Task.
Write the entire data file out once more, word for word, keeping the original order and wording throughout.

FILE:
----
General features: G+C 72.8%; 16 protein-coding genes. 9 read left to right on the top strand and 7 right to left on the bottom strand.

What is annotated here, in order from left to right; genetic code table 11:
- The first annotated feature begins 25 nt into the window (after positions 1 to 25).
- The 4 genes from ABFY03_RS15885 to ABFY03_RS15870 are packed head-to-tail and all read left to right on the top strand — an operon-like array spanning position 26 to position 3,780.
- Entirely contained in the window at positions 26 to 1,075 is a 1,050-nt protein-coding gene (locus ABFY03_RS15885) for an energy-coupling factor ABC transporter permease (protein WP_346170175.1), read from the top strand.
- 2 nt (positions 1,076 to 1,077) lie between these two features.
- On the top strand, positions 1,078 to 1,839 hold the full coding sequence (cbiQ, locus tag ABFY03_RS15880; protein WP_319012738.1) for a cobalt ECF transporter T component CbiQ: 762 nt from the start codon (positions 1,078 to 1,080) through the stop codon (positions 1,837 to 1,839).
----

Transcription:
General features: G+C 72.8%; 16 protein-coding genes. 9 read left to right on the top strand and 7 right to left on the bottom strand.

What is annotated here, in order from left to right; genetic code table 11:
- The first annotated feature begins 25 nt into the window (after positions 1 to 25).
- The 4 genes from ABFY03_RS15885 to ABFY03_RS15870 are packed head-to-tail and all read left to right on the top strand — an operon-like array spanning position 26 to position 3,780.
- Entirely contained in the window at positions 26 to 1,075 is a 1,050-nt protein-coding gene (locus ABFY03_RS15885) for an energy-coupling factor ABC transporter permease (protein WP_346170175.1), read from the top strand.
- 2 nt (positions 1,076 to 1,077) lie between these two features.
- On the top strand, positions 1,078 to 1,839 hold the full coding sequence (cbiQ, locus tag ABFY03_RS15880; protein WP_319012738.1) for a cobalt ECF transporter T component CbiQ: 762 nt from the start codon (positions 1,078 to 1,080) through the stop codon (positions 1,837 to 1,839).